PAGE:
AN 'AHA' MOMENT: Seeing Pastoralist Education Through New Eyes
By Nelson Gichuhi, Research Assistant
June 29, 2012
On a recent trip to the Masai Mara, I got a chance to view the wilderbeast migration route across the Masai Mara River. These animals are forced to migrate in search of pasture from the Serengeti in Tanzania to the Maasai Mara in Kenya. The migration route is however full of challenges, the most obvious being presence of crocodiles that lie in the Maasai Mara River awaiting an easy catch.
I found myself thinking about the pastoralist communities, who just like the wilderbeasts, move around with their livestock in search of pasture. For these communities, livestock is a source of livelihood as well as a form of wealth and thus they guide and guard them with their lives.
It’s mostly the children who take on the responsibility of looking after these animals. Therefore whenever the community moves, the children also have to move thus impacting their schooling patterns. Despite the introduction of free primary education (FPE) in Kenya, pastoralist communities such as these do not benefit simply because of their lifestyle. In 2006 the National Gross Enrolment Rate increased to 107.4% but that of the nomadic pastoralist areas remained below 50% with some districts recording as low as 20.6% (Wajir District).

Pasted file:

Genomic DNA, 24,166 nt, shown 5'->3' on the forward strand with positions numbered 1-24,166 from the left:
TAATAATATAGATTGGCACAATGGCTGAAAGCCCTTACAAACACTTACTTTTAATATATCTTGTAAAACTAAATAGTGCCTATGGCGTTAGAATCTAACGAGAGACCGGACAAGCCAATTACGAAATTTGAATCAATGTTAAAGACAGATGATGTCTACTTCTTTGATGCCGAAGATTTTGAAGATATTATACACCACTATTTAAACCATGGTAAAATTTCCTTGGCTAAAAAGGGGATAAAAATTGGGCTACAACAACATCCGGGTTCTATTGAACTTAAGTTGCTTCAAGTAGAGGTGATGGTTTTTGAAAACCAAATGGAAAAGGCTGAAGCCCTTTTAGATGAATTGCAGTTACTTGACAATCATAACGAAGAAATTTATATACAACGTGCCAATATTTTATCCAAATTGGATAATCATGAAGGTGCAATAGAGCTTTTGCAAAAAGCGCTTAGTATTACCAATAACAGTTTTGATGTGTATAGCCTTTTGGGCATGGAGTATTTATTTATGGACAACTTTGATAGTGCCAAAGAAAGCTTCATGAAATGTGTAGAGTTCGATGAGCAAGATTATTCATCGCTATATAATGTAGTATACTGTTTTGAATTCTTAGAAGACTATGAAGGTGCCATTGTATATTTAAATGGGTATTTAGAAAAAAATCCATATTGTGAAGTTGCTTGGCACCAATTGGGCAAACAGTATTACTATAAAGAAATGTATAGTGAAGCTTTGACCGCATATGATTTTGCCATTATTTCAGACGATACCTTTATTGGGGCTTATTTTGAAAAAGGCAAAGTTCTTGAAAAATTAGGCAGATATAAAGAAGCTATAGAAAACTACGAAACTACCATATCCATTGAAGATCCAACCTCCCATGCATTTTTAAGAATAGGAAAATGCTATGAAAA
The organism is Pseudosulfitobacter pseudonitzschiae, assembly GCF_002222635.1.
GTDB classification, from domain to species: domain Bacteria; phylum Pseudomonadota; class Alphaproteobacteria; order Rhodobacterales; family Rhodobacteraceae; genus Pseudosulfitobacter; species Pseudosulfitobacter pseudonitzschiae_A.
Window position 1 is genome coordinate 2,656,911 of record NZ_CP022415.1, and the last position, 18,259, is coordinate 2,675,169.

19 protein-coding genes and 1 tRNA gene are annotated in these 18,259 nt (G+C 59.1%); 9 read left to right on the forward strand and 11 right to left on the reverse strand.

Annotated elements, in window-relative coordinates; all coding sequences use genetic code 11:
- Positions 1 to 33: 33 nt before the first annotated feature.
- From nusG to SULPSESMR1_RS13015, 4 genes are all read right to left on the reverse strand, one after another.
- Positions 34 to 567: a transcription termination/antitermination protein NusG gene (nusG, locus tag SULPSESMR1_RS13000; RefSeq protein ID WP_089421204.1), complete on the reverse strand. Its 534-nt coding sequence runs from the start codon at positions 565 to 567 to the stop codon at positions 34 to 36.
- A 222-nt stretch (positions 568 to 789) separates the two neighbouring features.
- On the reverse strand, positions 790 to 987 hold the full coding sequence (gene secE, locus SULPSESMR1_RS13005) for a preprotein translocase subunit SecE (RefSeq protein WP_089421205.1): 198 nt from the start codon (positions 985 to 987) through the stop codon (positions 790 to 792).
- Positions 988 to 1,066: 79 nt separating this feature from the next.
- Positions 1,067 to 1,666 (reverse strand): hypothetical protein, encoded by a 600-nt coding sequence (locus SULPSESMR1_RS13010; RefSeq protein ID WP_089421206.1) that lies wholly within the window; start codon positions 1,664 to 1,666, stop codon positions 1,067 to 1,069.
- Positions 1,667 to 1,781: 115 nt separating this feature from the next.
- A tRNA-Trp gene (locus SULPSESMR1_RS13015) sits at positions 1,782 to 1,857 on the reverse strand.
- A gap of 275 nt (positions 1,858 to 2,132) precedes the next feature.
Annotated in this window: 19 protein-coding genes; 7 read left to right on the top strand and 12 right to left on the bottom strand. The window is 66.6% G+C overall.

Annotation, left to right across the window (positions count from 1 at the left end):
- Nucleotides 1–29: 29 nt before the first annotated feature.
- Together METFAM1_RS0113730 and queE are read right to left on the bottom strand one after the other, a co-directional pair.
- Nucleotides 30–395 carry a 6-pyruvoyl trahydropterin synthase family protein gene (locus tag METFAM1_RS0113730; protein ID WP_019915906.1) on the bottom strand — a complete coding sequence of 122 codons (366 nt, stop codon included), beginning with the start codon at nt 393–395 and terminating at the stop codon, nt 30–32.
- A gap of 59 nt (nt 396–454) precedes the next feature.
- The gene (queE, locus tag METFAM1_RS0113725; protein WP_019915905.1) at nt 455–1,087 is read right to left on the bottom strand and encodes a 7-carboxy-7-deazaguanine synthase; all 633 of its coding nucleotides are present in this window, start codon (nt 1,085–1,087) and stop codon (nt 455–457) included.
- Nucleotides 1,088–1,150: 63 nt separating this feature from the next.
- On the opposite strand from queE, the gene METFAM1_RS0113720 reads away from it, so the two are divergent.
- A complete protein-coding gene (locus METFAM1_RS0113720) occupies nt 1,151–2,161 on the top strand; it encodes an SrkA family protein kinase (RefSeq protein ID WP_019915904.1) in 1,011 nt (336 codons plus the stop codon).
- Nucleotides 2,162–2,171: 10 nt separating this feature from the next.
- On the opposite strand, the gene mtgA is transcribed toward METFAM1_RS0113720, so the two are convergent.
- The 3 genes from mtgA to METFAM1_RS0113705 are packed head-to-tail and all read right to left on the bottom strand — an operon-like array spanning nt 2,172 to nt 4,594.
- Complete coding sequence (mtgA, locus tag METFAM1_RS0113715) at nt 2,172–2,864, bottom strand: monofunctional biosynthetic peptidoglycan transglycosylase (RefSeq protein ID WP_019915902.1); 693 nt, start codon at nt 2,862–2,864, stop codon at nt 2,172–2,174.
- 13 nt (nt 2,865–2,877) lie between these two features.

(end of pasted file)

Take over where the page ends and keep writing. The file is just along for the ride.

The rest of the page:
The National Commission for Nomadic Education in Kenya (NACONEK) under the Ministry of Education established in 2010 was formed to address this situation. Several steps have been taken including building of boarding schools where the school going pupils can stay and continue with their education as their families move around. Another initiative has been in-service teacher training to enrich teachers’ knowledge on nomadic lifestyle and equip them with such skills as multi-grade teaching.
I think these policy measures to increase enrolment in these communities are a good starting point. However there also needs to be a great deal of sensitization on the value of education. Educated pastoralists should be encouraged to champion schooling amongst their communities.
On a lighter note, if the hefty nomadic allowances to teachers who move around with these communities are not enough, just tell them about the beautiful scenery and daily wildlife experience, and even I will want to be in their shoes.